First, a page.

Hype vs. Effective Speech Technology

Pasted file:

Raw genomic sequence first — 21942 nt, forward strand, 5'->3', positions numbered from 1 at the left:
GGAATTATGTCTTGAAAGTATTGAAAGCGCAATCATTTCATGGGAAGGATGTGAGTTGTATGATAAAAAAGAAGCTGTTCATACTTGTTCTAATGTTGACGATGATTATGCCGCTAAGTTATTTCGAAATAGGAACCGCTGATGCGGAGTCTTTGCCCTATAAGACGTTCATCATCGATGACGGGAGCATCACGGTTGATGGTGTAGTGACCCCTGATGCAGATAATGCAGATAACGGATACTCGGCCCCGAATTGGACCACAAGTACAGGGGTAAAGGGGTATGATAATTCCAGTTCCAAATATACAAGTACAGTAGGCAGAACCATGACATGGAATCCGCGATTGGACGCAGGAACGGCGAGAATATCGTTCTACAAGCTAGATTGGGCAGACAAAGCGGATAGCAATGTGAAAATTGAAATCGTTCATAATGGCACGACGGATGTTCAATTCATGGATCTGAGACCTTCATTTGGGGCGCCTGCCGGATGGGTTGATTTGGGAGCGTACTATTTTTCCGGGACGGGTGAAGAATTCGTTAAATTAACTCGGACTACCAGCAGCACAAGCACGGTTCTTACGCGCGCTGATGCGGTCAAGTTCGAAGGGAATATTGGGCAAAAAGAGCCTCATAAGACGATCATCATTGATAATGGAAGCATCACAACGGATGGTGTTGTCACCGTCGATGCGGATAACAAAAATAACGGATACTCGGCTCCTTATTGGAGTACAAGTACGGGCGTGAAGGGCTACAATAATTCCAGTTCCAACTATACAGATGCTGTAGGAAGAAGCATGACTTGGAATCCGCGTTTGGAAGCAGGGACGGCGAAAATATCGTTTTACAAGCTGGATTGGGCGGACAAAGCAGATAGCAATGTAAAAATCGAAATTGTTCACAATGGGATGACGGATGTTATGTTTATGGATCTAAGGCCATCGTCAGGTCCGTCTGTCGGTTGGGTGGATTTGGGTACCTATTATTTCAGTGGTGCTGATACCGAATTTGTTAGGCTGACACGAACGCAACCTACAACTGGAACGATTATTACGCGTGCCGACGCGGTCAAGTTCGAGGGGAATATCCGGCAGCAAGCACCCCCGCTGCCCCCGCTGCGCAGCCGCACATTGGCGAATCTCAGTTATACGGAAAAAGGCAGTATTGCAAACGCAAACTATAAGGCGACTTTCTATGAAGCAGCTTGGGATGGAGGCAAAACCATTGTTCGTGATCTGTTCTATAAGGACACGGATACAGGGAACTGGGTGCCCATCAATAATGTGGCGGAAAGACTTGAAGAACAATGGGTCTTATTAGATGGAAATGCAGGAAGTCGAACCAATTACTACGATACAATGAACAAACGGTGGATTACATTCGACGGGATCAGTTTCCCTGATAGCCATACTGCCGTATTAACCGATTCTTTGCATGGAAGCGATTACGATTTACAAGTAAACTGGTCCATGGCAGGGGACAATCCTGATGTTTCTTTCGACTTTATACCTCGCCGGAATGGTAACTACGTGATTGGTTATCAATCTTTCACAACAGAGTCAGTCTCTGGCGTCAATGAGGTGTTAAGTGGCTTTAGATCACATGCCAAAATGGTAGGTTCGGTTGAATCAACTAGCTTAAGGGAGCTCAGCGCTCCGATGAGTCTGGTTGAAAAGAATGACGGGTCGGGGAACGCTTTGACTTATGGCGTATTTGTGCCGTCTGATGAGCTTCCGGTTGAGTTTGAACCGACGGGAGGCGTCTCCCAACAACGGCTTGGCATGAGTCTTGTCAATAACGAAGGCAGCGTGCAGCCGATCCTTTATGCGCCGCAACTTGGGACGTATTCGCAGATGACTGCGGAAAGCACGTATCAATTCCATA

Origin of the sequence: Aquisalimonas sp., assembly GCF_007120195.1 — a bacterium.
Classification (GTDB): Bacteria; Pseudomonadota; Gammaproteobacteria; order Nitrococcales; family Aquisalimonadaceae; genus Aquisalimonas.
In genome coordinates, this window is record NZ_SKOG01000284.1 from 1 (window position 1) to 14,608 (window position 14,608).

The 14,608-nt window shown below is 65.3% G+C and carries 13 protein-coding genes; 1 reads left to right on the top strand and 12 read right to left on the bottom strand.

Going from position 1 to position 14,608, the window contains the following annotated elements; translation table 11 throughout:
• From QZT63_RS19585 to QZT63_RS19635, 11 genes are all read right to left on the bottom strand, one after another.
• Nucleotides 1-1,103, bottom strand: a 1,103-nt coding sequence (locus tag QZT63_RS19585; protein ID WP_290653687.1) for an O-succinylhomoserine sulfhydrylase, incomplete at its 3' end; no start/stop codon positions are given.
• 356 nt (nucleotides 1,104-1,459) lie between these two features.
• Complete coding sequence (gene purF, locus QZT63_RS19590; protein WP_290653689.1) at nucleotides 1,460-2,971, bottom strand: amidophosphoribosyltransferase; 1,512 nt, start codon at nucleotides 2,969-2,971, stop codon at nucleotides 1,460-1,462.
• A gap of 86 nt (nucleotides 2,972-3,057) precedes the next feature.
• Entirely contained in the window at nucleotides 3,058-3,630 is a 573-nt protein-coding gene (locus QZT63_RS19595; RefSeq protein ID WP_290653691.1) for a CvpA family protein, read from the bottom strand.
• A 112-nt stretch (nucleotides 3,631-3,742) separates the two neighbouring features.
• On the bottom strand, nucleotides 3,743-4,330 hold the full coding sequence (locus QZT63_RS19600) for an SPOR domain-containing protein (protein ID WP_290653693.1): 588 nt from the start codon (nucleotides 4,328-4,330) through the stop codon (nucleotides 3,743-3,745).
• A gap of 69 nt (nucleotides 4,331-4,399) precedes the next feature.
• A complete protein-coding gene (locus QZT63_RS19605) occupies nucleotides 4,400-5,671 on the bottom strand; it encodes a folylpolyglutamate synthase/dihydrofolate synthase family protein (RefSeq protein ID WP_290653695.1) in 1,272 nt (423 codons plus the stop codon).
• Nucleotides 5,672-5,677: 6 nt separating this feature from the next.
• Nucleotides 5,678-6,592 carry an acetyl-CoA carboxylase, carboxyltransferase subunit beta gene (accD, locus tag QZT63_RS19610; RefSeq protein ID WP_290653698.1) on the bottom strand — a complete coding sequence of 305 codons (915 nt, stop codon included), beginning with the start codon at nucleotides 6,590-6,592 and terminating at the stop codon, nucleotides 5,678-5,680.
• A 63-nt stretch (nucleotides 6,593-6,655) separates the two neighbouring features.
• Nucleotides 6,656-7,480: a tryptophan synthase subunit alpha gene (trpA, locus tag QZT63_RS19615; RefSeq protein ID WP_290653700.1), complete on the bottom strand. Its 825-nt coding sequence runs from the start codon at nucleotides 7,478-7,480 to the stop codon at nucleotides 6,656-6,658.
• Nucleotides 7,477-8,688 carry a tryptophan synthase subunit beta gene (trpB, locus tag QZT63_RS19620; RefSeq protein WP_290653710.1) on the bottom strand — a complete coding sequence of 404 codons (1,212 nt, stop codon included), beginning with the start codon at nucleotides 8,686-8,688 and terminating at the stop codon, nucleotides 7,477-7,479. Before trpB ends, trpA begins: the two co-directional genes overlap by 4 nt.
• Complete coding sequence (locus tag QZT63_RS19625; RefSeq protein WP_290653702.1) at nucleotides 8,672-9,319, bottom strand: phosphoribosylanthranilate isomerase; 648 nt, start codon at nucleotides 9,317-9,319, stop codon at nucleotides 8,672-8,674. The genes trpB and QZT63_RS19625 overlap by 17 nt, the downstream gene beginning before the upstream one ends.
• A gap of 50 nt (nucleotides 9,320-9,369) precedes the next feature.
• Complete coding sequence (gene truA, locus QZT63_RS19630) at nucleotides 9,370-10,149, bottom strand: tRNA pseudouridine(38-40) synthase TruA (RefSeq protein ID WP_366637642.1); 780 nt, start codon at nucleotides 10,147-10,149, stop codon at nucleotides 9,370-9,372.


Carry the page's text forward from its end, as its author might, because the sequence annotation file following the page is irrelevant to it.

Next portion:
My first real experience with speech technology was in the research group at WordPerfect in 1994. I was given the task of adding speech recognition capabilities to WordPerfect 6. After surveying the available technology and business opportunities, we inked a deal with Dragon Systems to include a version of DragonDictate in the box. Unfortunately, the deal was signed so close to the release date that the technology was not included in any of the marketing material. Further, to utilize the technology, the user had to send in to buy a microphone. This was, in our view at the time, a great technology breakthrough that remained hidden from the users due to poor marketing. The effort made no impact on either WordPerfect or DragonDictate sales. Subsequently, WordPerfect was sold to Corel. Corel wanted to make a splash with their newly acquired product. They did it using speech technology. The repackaged WordPerfect 6, included a microphone in the box, and added a big sticker on the front of the box—“FREE Version of DragonDictate Inside!” This was the same technology that had shipped in the earlier version, with a microphone added. The result exceeded all expectations and consumer sales of WordPerfect literally tripled overnight. Would this trigger the transition of speech recognition as a niche technology to a broad-based productivity tool? Unfortunately, it was not to be. Few users actually went further than just trying out the new gimmick. The hype behind the technology was more valuable than the technology itself. Three key factors kept users from widespread use: 1) the length of time required to “train” the system, 2) a required change in modality, and 3) poor system performance due to poor quality sound input devices on computers. Over the last 10 years, significant technological strides have been made in system training requirements. Yet, the other two barriers to the success of the first widespread deployment of speech technology remain. Today’s users have grown up with a keyboard and mouse. The process of writing is closely linked to having their hands on the keyboard. It’s what comes naturally. Changing the modality of input means that many of the thought processes and timing associated with writing change. There is little speech recognition vendors can do to help users overcome the change-in-modality barrier. For users to be successful with large-vocabulary speech recognition, they must be highly motivated. This barrier to widespread adoption has not changed. Last year my employer purchased a beautiful new laptop computer for me. The computer was from a major manufacturer and included the best processor available, lots of RAM, super-cool display, huge hard disk, and full multi-media support. “Finally,” I thought, “a portable computer that I can use speech recognition on.” In great anticipation, I installed a commonly used speech engine, plugged in my microphone, and started training. In the end, my recognition rate was no better than 75%. It was totally unusable. The audio input on the device was so noisy that it failed miserably with speech recognition software. Ten years have passed, and still manufactures refuse to spend more than pennies on the audio input. Yet, with some speech technology areas stalled in their effort for broad-based acceptance, other areas have achieved significant success. Speech recognition and synthesis are commonly used in broad-based service centers. Huge savings are being realized by companies who use speech technology as their initial customer interface. From my perspective, as an eager user of speech technology, it seems that the more focused the application, the more likely it is to be successful. More specifically, the productivity gains seem to be very small when measured on a transaction basis. Only when you can apply the gain to millions of transactions does the technology become compelling. Thus, I believe the key to successful speech application is being able to target a very well-defined problem. History has shown us that efforts to produce general-purpose solutions with speech technology are unlikely to achieve a viable business model. When defining projects or products that will leverage speech technology it is imperative to clearly identify where the productivity gains will be realized. Developers should shy away from the temptation to implement a function because it is “cool”. The focus needs to be on features that are quantifiably useful. Recently, a local bank has been advertising heavily on radio and television about it’s new “Speech Access” with an incredible amount of hype. “It’s the talk of the town,” claim the hawkers. With sound bites of bank customers asking both simple and complex questions, listeners are encouraged to believe that a truly automated, intelligent teller is now available. The hype continues. Bruce Armstrong is the VP of Marketing at Adept Systems, a provider of building automation networks infrastructure. He has been on the AVIOS board of directors since 1998. He can be reached at Bruce_Armstrong@MyRealBox.com.
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